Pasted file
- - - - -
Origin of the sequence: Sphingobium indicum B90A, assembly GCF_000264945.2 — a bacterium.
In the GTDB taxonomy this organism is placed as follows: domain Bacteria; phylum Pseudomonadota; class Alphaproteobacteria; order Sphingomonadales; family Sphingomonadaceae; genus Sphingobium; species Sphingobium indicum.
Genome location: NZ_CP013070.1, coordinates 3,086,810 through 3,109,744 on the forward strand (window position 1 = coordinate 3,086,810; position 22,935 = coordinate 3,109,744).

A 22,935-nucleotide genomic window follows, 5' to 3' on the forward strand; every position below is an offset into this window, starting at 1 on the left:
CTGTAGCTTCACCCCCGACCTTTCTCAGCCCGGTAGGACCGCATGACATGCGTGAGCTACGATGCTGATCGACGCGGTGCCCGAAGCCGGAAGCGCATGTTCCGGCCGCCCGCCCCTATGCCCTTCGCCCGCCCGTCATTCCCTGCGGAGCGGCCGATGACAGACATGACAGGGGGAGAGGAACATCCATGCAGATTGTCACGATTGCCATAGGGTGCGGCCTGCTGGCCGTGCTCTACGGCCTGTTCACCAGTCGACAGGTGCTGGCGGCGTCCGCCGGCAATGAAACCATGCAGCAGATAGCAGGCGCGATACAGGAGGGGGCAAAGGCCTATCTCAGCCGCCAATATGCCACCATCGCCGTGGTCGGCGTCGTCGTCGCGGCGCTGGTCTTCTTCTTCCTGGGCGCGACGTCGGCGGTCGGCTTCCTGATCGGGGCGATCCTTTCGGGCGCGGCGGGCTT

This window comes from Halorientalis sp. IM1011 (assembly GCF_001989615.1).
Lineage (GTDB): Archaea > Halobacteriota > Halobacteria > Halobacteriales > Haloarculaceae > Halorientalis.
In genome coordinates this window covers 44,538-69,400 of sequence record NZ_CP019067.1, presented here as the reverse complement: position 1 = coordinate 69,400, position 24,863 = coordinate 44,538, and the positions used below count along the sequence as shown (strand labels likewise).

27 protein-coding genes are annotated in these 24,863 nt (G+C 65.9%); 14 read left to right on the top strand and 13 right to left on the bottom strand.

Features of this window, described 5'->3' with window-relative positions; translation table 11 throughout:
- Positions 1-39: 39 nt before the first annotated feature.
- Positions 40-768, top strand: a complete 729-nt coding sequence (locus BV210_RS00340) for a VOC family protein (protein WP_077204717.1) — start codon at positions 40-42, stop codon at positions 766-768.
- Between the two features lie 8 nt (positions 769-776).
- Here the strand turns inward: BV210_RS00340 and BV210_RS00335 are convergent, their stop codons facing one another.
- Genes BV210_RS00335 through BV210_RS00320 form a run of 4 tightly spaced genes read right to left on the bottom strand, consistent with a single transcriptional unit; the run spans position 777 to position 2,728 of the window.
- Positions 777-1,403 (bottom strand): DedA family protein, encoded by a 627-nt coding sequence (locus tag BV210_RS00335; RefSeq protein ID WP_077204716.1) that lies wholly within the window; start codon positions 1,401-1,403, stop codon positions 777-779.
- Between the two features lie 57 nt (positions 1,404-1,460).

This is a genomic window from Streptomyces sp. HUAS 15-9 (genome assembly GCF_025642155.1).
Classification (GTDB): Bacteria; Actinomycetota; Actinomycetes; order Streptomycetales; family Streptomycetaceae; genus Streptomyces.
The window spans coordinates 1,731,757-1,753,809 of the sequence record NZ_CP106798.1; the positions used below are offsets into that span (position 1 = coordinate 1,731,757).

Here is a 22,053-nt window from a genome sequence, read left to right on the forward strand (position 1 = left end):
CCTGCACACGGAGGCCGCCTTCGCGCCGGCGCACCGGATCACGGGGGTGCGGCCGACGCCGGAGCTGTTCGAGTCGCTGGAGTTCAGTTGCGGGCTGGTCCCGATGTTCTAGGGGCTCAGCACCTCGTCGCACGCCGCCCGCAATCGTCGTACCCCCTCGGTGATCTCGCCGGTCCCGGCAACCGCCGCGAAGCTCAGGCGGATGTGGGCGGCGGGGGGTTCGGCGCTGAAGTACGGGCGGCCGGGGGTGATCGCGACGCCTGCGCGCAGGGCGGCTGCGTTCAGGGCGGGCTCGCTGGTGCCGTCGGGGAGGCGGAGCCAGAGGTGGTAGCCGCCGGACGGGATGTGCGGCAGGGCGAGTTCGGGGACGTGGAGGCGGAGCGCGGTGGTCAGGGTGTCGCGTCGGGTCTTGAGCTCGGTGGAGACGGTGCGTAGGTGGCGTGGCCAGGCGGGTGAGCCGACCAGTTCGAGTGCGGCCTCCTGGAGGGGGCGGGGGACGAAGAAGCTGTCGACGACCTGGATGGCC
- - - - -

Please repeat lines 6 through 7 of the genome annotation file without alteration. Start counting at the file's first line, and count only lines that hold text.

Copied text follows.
This window comes from Halorientalis sp. IM1011 (assembly GCF_001989615.1).
Lineage (GTDB): Archaea > Halobacteriota > Halobacteria > Halobacteriales > Haloarculaceae > Halorientalis.